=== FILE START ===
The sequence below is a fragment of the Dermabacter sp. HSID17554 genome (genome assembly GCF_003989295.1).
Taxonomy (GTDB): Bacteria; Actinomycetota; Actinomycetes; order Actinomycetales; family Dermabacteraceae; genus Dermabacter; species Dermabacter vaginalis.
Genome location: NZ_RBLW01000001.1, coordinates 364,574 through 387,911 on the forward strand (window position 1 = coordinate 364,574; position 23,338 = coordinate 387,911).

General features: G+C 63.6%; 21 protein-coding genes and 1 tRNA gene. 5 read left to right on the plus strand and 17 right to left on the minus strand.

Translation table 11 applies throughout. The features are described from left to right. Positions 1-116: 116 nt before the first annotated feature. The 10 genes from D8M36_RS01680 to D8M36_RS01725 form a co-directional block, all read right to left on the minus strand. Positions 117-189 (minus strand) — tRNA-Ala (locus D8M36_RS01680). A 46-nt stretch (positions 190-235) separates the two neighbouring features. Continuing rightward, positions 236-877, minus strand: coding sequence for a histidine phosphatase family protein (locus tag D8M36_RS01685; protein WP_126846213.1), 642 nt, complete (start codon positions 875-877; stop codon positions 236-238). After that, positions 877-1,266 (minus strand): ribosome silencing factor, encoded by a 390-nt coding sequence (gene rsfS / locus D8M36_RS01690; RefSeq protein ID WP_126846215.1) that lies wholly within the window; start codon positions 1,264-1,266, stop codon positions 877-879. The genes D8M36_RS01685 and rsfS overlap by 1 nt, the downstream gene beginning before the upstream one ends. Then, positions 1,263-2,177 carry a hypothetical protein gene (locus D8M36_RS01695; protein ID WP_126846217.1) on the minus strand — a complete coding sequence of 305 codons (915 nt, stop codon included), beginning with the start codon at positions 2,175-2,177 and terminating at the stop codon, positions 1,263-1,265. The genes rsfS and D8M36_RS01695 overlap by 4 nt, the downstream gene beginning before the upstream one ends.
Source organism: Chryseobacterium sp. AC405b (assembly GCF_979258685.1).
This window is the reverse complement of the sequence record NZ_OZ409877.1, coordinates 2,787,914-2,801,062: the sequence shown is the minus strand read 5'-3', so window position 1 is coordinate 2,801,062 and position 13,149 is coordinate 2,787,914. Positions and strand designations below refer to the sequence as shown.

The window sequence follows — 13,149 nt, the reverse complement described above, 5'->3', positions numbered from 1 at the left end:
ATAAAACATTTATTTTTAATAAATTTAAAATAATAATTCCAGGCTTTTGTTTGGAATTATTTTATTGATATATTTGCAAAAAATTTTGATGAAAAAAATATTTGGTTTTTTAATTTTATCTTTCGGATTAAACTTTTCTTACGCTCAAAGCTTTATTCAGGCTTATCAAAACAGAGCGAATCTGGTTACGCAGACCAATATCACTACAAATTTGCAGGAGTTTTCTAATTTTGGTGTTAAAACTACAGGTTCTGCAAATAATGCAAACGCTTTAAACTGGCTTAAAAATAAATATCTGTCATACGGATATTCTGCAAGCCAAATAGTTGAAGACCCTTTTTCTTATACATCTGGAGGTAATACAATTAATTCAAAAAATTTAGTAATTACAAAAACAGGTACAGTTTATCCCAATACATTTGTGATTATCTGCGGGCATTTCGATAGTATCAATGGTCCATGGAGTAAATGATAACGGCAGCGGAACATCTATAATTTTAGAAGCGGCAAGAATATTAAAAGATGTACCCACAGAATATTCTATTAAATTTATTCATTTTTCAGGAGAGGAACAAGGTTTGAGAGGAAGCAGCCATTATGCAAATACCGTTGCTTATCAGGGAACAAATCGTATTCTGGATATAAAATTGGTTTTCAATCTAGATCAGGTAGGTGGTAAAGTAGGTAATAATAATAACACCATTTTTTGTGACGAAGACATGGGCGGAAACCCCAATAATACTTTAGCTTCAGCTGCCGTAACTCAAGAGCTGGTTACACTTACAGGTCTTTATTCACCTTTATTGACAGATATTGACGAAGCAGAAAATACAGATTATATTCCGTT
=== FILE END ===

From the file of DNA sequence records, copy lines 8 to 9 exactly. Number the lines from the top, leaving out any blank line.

The window sequence follows — 13,149 nt, the reverse complement described above, 5'->3', positions numbered from 1 at the left end:
ATAAAACATTTATTTTTAATAAATTTAAAATAATAATTCCAGGCTTTTGTTTGGAATTATTTTATTGATATATTTGCAAAAAATTTTGATGAAAAAAATATTTGGTTTTTTAATTTTATCTTTCGGATTAAACTTTTCTTACGCTCAAAGCTTTATTCAGGCTTATCAAAACAGAGCGAATCTGGTTACGCAGACCAATATCACTACAAATTTGCAGGAGTTTTCTAATTTTGGTGTTAAAACTACAGGTTCTGCAAATAATGCAAACGCTTTAAACTGGCTTAAAAATAAATATCTGTCATACGGATATTCTGCAAGCCAAATAGTTGAAGACCCTTTTTCTTATACATCTGGAGGTAATACAATTAATTCAAAAAATTTAGTAATTACAAAAACAGGTACAGTTTATCCCAATACATTTGTGATTATCTGCGGGCATTTCGATAGTATCAATGGTCCATGGAGTAAATGATAACGGCAGCGGAACATCTATAATTTTAGAAGCGGCAAGAATATTAAAAGATGTACCCACAGAATATTCTATTAAATTTATTCATTTTTCAGGAGAGGAACAAGGTTTGAGAGGAAGCAGCCATTATGCAAATACCGTTGCTTATCAGGGAACAAATCGTATTCTGGATATAAAATTGGTTTTCAATCTAGATCAGGTAGGTGGTAAAGTAGGTAATAATAATAACACCATTTTTTGTGACGAAGACATGGGCGGAAACCCCAATAATACTTTAGCTTCAGCTGCCGTAACTCAAGAGCTGGTTACACTTACAGGTCTTTATTCACCTTTATTGACAGATATTGACGAAGCAGAAAATACAGATTATATTCCGTT